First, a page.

Romance writers are known to chase their heroines and heroes up a tree and throw rocks at them, but by the end of the tale, they have to let them climb back down again with at least some of their dignity intact. In Romance, the birds get to sing after the storm. I like that, and so does an imposing group of other readers who spend over a billion dollars yearly on these books. They’re doing what all readers long to do — finding what they love in literature. They’re finding themselves.
We all have struggles. We all face injustice. That’s why romance is so sweet. It reminds us that all humans aren’t pitted against all others all the time. Maybe it’s because the Romance genre is such a complicated beast that it has the speckled reputation of being a favorite, yet a lightweight, among serious members of the Very Smart Book Club. Just look at its many faces.
Contemporary, Erotica, Inspirational, Historical, LGBT, Paranormal, Single title, Category and Suspense, and that’s just to name a few
But no matter the sub-genre, romance writers have a way of getting to heart of their readers, of speaking the truth, and the truth is shining. Look how this New York Times Bestselling author describes her leading man in her Twilight Texas Novel:
Everybody likes Joe. He’s hot and funny and kind and he has an uncanny knack for making money without even trying. But he has a hard time sticking with something long-term. Like relationships. — Lori Wilde, I’ll Be Home for Christmas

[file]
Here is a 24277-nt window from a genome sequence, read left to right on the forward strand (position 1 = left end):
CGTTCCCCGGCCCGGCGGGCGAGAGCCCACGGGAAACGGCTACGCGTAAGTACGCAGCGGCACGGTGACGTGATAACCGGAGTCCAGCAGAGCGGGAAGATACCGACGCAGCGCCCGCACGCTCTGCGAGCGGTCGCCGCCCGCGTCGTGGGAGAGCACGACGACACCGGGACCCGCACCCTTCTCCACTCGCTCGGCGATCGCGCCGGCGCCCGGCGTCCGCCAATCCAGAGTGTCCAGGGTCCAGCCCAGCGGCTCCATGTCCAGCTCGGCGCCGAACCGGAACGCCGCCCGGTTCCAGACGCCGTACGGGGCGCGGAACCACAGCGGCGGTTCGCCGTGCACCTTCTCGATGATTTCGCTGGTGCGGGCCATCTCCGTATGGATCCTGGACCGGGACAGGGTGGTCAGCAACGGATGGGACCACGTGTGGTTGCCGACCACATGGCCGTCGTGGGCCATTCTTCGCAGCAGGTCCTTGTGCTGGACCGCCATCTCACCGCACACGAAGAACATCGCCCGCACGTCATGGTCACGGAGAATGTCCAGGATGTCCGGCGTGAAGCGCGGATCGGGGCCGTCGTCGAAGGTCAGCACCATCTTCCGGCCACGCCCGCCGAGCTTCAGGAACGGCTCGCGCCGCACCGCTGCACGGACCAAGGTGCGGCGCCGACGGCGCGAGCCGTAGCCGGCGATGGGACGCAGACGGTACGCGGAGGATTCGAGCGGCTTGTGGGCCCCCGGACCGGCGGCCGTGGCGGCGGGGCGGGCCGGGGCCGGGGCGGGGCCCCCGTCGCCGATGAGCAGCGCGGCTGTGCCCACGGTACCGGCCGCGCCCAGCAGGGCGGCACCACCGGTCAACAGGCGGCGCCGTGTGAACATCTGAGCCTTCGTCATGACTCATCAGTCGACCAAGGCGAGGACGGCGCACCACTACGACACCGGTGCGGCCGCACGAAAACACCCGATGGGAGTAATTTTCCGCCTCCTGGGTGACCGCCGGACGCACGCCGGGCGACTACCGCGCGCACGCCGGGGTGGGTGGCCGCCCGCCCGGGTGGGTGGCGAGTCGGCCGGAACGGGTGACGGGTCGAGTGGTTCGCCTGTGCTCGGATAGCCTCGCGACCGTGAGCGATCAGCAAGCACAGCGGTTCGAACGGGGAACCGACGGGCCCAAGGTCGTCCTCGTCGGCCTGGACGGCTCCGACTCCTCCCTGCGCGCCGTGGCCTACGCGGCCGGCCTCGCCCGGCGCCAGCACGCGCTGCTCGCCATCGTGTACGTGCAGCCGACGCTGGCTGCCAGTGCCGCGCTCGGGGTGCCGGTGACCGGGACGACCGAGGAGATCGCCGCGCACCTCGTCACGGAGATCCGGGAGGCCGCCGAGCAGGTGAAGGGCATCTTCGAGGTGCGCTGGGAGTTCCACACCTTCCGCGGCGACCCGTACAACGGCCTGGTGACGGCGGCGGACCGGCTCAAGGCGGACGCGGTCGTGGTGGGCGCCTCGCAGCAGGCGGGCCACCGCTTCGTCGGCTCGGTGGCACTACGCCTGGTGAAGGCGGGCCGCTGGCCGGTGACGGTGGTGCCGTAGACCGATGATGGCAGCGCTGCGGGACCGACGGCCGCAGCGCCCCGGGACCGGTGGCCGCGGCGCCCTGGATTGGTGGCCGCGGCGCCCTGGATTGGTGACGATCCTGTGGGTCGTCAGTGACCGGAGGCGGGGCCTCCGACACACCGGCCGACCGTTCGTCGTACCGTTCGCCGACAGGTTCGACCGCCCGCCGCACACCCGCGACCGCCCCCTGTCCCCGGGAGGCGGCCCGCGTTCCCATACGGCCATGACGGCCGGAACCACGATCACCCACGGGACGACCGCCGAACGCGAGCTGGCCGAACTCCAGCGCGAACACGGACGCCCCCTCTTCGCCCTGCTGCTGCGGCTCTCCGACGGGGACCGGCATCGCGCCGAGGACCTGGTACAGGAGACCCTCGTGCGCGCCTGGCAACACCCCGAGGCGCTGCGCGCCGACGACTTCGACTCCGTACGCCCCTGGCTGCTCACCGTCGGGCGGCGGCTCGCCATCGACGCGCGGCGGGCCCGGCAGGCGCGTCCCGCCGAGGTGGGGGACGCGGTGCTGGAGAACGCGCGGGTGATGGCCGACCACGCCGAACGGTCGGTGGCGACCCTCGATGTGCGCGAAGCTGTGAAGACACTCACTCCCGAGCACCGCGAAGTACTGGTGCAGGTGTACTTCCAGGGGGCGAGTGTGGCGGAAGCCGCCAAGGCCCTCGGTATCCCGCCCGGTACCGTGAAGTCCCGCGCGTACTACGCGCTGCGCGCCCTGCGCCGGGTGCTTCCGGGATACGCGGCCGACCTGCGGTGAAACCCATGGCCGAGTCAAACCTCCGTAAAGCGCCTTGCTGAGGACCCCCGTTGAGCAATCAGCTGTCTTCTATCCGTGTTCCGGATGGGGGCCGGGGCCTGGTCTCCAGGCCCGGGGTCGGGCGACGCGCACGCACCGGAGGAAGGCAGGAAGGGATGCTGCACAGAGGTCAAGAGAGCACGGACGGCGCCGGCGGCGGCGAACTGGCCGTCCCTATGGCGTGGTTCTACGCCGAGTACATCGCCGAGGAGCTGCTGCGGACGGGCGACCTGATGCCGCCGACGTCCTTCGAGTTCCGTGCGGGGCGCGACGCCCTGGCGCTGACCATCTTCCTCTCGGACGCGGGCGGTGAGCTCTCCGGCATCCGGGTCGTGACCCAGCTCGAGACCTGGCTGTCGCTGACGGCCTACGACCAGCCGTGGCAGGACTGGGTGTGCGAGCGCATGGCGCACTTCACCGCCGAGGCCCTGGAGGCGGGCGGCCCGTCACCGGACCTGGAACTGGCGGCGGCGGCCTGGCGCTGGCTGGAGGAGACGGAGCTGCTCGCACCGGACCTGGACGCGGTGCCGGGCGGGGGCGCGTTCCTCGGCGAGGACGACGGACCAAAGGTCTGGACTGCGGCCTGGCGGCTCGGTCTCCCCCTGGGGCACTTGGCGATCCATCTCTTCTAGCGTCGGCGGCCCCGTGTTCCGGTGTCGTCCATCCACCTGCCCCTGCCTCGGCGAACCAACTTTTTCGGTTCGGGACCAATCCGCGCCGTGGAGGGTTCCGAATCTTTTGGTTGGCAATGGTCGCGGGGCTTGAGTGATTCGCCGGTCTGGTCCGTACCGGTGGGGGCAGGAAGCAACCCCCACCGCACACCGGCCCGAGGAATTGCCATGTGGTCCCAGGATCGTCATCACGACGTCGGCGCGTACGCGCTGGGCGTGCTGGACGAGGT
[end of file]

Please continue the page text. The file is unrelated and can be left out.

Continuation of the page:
Hey, I know that guy, Lori! Every woman I know knows that guy, and some of them have even married him a few times. But you already knew that, didn’t you.
Characters in romance novels usually know all about betrayal, but things change when star-crossed strangers meet and they learn to trust again. Two together can become stronger than apart. That’s what happens here:
She leaned into him, borrowing his strength. “I’m so tired of being scared, Rand.” — Linda Broday, Twice a Texas Bride
She’s tired of being scared, huh, Linda? Well, I’m with her. I don’t mean I’m haunted house scared or Psycho scared or even a little bit Ebola scared, but I’m OMG things at work are going really crappy, and why can’t the kids just do what I say and the 5 o’clock News made me cry scared. And then there’s this ever present aging thing going on. That keeps my knees a-knocking.
Oh, yeah. I’m scared. That’s why I write R O M A N C E. So things can come out just right somewhere.
But what about the really steamy stuff, Erotica?
Some bestselling writers are masters at that. They set the scene and tip you on the edge of your seat before the hot stuff even starts. It’s Anticipation they have working. It’s the I-wonder-what-this-guy’s-going-to-do-to-her-and-what-is-she-going-to-do-back?
Running my tongue across my teeth, I studied Peter. He’d been a pretty decent boss, hadn’t made a big issue out of my past, just told me to keep my nose clean. I appreciated the chance, but I wasn’t sure I could keep my nose clean if I had to keep working around Frank. — Shiloh Walker and M.S. Parker, Ex-Con, A Stand-Alone Bad Boy Romance
Can’t you just see that tongue on those teeth? Can’t you just see that gal with her head cocked to the side studying Peter. I have no idea how this novel comes out but I’ll go All In and bet my chips her boss better lookout. And Frank would be wise to watch his step, too.